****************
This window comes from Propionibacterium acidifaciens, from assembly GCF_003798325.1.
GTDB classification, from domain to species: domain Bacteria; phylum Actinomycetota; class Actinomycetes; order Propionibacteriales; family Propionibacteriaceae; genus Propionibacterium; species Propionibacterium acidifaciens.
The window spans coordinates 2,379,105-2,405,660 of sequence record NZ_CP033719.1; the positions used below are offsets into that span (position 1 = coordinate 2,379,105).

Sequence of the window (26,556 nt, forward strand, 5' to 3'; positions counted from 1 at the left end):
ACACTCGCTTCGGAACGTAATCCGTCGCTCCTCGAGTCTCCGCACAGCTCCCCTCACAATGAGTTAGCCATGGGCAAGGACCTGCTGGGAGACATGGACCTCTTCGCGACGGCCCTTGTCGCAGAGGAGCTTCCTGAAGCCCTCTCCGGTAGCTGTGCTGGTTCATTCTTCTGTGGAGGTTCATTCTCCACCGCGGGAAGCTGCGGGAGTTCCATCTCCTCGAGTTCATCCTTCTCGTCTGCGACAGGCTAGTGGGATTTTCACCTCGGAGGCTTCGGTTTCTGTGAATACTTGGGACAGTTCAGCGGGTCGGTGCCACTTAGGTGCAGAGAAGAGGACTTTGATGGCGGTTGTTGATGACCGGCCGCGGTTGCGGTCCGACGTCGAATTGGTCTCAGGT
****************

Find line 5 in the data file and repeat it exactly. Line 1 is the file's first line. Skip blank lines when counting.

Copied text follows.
ACACTCGCTTCGGAACGTAATCCGTCGCTCCTCGAGTCTCCGCACAGCTCCCCTCACAATGAGTTAGCCATGGGCAAGGACCTGCTGGGAGACATGGACCTCTTCGCGACGGCCCTTGTCGCAGAGGAGCTTCCTGAAGCCCTCTCCGGTAGCTGTGCTGGTTCATTCTTCTGTGGAGGTTCATTCTCCACCGCGGGAAGCTGCGGGAGTTCCATCTCCTCGAGTTCATCCTTCTCGTCTGCGACAGGCTAGTGGGATTTTCACCTCGGAGGCTTCGGTTTCTGTGAATACTTGGGACAGTTCAGCGGGTCGGTGCCACTTAGGTGCAGAGAAGAGGACTTTGATGGCGGTTGTTGATGACCGGCCGCGGTTGCGGTCCGACGTCGAATTGGTCTCAGGT